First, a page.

The owls are back . . . at least that’s the report we’re getting from a lot of our customers. If you have already been watching owls, you know how much fun is in store in the coming months as they lay their eggs, and then the young hatch and, then the parents bring in all those neat little tidbits of food . . . from moths and worms, to birds, mice, and rats. What a show!
If you don’t think you know enough to have owls in the backyard, think again. It may simply be because they don’t have a place for them to stay. You will be surprised at how quickly a pair will move in if you’ll take the time to mount an owl house.
Screech owls, Barn owls, Barred owls, Saw-whet owls and a variety of other owls are found in every state in the union, and many are surprisingly urban. Several years ago one of our customers sent in a picture of a barn owl house attached to the side of a building facing out onto an alley, with a dumpster right below it.
As an added bonus, some of the hawks, such as kestrels,will take up residence, and, of course, the squirrels are also sure to stop by.
For years I’ve watched “my” Screech owls via a Hawk Eye Nature Cam mounted in the inside upper corner of the nest box. The box is only 10-15 feet off our back patio. From that vantage point, however, all we see much of the time is the back of the parents’ head. The only time we get a full view of the chicks is when the parents are out hunting.
So, I’ve tried mounting the camera at various positions, with varied results, along the side and the front of the box. Ultimately, I found that high up, on the front edge of the box gives the best view, especially when it comes to feeding time. I also tried a camera at the bottom, front of the box. At this location I did get some spectacular, up close, in your face views of the baby owls eating, but most of the time, someone was sitting nearly on top of the camera, and so the view was only of out of focus feathers. But then again, there were so really spectacular scenes, as you’ll see in the video below.
Here’s an easy way of mounting a Hawk Eye Nature Cam in another position other than the inside corner of the box:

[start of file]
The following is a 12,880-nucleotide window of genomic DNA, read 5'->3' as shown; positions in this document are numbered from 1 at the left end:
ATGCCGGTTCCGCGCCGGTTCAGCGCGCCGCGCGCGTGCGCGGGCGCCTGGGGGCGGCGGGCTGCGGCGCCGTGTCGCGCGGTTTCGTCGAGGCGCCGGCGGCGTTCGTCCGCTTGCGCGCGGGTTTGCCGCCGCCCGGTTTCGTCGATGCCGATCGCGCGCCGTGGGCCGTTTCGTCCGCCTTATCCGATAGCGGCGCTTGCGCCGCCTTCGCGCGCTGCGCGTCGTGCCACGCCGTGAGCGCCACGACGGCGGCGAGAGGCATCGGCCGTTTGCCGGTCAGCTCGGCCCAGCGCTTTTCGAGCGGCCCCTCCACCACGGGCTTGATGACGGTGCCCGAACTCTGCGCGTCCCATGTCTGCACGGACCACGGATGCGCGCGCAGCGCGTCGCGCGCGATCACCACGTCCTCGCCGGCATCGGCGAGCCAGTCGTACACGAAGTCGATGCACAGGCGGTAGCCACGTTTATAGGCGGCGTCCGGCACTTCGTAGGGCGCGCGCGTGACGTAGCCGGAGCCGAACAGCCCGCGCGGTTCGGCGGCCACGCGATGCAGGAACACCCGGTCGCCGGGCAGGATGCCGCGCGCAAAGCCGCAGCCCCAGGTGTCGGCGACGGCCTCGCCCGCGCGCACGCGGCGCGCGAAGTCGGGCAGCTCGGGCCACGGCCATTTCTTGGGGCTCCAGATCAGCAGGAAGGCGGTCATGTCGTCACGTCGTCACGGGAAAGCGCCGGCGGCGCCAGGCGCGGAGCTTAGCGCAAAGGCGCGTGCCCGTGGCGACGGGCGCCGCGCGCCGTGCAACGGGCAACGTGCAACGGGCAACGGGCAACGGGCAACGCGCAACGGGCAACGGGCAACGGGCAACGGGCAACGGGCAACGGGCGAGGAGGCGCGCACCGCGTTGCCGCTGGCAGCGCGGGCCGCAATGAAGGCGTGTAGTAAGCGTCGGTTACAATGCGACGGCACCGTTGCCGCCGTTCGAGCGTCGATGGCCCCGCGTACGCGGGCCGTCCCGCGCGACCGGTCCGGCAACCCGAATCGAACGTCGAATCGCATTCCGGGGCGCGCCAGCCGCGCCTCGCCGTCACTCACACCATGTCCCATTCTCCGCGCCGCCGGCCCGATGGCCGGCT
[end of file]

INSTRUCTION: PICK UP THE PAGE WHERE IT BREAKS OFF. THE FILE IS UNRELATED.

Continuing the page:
2) Insert the camera and either screw or Velcro it into place. I screwed mine into a wooden plug that I slipped inside the flared end of the elbow, and then screwed that into place.
3) Use a keyhole drill bit to make a hole in the side of the box. Be sure to keep this plug, so it can be used to reseal the hole if need be.
4) Simply slip the PVC elbow into the hole. You might need to wrap a layer or two of tape around the outside to assure a tight fit. Also tack the camera cable somewhere on the side of the box to help keep the camera in position.
Also remember that all of the action isn’t always inside the nest box. Try mounting a Hawk Eye Nature Cam outside the box, aimed up toward the entrance hole. Because of the camera’s wide angle lens, it doesn’t have to be very far away to capture the arrivals and departures of the parent owls.
Simply take a 1” x 2” x 24” board and screw it diagonally into the bottom of the nest box. Then screw the Hawk Eye into the end. Be sure to cover the camera to protect it from the rain.
To see the four different kinds of views you can expect from these camera positions take a look at our Setting Up an Owl Video Box, video. Also, take a look at our demo video Birdhouse Spy Cam Video to see the kinds of scenes you can watch and record.
The Birdhouse Spy Camera can be purchased at Educational Innovations online at www.teachersource.com. We encourage our customers to share what they are seeing in their owl boxes. Please post comments and video clips on our Facebook page at http://www.facebook.com/hawkeyecam, or send it to Richard@birdhousespycam.com
Richard Yost is the founder of Birdhouse Spy Cam, which sells miniature video cameras for bird and other wildlife viewing.